The only other Thai to have raced in Formula One was the wealthy Birabongse Bhanuban, better known as Prince Bira, who contested 18 grands prix between 1950 and 1954 with a best result of fourth.
Albon's arrival means New Zealander Brendon Hartley, a Le Mans 24 Hours winner and world endurance champion, has lost his seat.
Hartley's French team mate Pierre Gasly has graduated to the main Red Bull Racing team.
Team principal Franz Tost said Albon, who was dropped from Red Bull's young driver programme in 2012, had showed in Formula Two -- the official feeder series to Formula One -- that he had what it takes to drive in F1.
Albon is also a good fit for the Red Bull energy drink brand, which has its origins in Thailand with the late Chaleo Yoovidhya a co-founder of the company with Austrian Dietrich Mateschitz.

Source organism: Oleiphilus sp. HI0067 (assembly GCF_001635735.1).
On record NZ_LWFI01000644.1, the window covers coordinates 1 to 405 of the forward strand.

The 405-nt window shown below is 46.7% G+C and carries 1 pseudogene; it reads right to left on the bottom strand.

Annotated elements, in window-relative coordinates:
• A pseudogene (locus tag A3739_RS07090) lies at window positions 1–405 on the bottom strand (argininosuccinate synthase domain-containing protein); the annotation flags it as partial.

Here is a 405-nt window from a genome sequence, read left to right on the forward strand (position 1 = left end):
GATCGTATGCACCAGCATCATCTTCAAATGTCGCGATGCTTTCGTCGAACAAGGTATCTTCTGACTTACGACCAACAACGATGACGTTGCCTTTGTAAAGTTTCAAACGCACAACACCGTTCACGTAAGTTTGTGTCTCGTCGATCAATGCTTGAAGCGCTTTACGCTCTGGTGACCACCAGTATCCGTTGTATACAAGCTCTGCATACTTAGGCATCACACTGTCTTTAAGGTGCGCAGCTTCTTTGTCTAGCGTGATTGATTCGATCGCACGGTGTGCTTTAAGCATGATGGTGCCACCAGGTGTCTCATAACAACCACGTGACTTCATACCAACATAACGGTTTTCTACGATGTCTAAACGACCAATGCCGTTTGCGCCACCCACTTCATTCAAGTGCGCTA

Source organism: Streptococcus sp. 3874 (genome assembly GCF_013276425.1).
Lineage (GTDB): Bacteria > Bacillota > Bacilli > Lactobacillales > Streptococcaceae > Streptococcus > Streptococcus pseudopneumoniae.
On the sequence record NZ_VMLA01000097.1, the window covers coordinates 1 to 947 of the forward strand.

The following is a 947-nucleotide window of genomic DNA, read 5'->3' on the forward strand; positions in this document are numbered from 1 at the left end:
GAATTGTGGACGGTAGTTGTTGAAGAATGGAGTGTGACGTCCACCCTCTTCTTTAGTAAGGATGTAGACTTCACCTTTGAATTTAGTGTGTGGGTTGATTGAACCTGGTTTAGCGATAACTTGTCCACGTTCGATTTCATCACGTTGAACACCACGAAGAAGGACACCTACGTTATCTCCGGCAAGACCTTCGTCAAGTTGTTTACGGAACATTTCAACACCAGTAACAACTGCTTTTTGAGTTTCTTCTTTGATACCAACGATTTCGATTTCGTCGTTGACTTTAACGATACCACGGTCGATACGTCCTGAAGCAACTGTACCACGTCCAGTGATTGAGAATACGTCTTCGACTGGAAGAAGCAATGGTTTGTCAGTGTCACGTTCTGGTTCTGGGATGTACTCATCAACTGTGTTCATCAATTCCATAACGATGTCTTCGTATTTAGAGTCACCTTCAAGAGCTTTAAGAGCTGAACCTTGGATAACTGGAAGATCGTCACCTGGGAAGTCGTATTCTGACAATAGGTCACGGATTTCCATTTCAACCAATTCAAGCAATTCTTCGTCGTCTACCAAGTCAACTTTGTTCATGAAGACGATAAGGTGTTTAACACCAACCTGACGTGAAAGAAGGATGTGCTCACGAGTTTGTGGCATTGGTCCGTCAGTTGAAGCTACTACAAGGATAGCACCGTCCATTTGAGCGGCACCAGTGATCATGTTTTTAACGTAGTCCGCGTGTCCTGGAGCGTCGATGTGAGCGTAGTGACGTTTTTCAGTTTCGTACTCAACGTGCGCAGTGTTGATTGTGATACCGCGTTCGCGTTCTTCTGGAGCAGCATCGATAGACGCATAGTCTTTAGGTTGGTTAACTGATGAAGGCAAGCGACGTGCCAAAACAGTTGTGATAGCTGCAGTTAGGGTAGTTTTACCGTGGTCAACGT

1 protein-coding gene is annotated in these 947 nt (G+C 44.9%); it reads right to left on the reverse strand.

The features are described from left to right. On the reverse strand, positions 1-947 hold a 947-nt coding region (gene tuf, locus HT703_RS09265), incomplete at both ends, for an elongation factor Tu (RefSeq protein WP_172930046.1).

Starting out in karting at an early age, with current five times F1 world champion Lewis Hamilton awarding him one of his many prizes along the way, Albon was a world champion in the KF3 class in 2010.
Formula Two winner George Russell and runner-up Lando Norris, both British, are also stepping up to Formula One next year with faded former champions Williams and McLaren respectively.
Albon, who was runner-up in the GP3 series to 2019 Ferrari driver Charles Leclerc, said it was an amazing feeling to realise a dream.
"Throughout my single seater career, I went through a few ups and downs. I was dropped by Red Bull in 2012, so from then I knew my road to Formula One was going to be a lot harder," he said.
"I worked really hard and tried to impress every time I got in the car, and I have to say a big thank you to Red Bull and (their motorsport consultant) Dr (Helmut) Marko for believing in me and giving me a second chance."
Honda-powered Toro Rosso finished ninth in the championship that finished in Abu Dhabi on Sunday. (Reporting by Alan Baldwin; Editing by Kevin Liffey and Ken Ferris)
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